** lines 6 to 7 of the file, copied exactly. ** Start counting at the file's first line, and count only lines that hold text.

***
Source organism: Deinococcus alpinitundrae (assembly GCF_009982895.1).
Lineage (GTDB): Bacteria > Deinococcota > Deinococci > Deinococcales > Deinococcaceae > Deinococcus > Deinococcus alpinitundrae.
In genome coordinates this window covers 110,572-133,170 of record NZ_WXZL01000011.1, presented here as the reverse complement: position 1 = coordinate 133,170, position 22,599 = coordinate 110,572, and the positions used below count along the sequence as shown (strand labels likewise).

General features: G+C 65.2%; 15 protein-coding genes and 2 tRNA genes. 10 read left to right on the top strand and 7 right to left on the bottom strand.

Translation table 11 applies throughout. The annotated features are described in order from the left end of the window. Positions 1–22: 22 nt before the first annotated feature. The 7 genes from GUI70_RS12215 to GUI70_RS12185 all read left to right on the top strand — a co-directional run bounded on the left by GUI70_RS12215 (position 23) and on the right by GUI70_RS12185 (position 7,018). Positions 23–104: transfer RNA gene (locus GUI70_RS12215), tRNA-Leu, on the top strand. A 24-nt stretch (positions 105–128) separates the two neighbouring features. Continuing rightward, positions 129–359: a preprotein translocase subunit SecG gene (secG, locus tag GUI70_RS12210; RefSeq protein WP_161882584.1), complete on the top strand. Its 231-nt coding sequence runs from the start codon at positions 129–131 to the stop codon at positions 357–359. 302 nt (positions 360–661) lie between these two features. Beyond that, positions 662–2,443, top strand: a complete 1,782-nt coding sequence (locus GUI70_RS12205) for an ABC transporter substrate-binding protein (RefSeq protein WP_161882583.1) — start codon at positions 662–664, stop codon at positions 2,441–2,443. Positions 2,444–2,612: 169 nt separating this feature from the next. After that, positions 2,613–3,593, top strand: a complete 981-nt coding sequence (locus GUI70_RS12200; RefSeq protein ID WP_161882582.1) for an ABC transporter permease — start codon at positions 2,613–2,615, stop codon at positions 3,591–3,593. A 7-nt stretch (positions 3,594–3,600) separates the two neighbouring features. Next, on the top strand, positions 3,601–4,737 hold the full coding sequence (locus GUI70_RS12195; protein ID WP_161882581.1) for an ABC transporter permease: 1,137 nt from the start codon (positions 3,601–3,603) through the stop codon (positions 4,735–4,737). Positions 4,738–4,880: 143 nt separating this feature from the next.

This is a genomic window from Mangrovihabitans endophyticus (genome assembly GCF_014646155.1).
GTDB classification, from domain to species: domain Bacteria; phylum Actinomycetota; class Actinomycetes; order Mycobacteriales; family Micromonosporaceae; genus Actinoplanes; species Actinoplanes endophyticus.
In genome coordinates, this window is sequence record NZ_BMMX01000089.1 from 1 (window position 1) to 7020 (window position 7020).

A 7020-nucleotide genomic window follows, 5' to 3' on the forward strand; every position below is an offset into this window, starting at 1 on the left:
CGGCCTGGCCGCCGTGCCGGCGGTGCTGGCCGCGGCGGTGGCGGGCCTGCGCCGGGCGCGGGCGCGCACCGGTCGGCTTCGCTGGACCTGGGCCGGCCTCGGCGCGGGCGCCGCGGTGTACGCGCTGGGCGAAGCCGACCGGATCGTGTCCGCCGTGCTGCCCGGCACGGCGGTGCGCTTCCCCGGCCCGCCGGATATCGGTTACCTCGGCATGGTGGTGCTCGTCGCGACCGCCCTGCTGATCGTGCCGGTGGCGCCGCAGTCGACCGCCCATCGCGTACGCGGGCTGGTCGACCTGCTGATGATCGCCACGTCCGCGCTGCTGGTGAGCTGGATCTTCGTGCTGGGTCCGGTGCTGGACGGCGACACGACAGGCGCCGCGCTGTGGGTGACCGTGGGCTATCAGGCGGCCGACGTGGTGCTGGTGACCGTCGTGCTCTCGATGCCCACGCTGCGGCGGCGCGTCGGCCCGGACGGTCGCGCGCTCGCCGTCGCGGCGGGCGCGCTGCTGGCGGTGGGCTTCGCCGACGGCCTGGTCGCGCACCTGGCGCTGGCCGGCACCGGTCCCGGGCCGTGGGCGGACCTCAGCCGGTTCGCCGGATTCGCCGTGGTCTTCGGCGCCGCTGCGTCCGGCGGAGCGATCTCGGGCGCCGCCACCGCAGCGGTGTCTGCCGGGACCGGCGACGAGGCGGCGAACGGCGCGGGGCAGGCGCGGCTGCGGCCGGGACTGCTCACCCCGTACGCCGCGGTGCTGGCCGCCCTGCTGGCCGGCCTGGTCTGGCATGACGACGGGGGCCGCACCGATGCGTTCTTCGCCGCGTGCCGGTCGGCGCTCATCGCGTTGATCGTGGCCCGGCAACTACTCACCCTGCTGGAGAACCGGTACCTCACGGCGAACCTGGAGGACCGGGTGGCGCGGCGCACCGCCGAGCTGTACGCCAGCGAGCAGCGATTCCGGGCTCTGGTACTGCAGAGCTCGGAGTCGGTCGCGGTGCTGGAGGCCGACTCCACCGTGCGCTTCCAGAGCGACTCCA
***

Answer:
This is a genomic window from Mangrovihabitans endophyticus (genome assembly GCF_014646155.1).
GTDB classification, from domain to species: domain Bacteria; phylum Actinomycetota; class Actinomycetes; order Mycobacteriales; family Micromonosporaceae; genus Actinoplanes; species Actinoplanes endophyticus.